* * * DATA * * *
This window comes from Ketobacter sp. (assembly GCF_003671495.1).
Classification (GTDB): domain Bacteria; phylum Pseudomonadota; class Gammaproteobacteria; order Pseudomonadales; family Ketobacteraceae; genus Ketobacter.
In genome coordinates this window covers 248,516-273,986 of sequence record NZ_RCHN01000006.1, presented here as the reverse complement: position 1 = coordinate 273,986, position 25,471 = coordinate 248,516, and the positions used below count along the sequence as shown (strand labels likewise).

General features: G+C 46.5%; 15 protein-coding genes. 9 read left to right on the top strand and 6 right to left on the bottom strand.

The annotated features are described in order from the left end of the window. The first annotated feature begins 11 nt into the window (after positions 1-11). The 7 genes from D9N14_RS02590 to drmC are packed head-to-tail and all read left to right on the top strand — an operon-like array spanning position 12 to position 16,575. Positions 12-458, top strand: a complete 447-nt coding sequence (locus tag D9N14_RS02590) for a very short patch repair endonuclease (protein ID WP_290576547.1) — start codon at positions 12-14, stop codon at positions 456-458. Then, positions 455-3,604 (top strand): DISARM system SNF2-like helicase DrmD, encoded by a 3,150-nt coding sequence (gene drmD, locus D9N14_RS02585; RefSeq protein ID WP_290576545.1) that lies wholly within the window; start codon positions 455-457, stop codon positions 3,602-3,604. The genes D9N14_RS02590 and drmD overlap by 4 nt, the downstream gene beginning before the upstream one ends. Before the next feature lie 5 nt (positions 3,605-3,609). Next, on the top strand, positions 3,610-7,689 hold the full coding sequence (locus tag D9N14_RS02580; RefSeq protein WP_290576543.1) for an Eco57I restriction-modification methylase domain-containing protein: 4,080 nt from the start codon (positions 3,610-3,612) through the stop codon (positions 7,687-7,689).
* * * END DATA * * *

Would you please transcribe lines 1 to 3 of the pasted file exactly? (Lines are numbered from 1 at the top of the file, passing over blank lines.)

This window comes from Ketobacter sp. (assembly GCF_003671495.1).
Classification (GTDB): domain Bacteria; phylum Pseudomonadota; class Gammaproteobacteria; order Pseudomonadales; family Ketobacteraceae; genus Ketobacter.
In genome coordinates this window covers 248,516-273,986 of sequence record NZ_RCHN01000006.1, presented here as the reverse complement: position 1 = coordinate 273,986, position 25,471 = coordinate 248,516, and the positions used below count along the sequence as shown (strand labels likewise).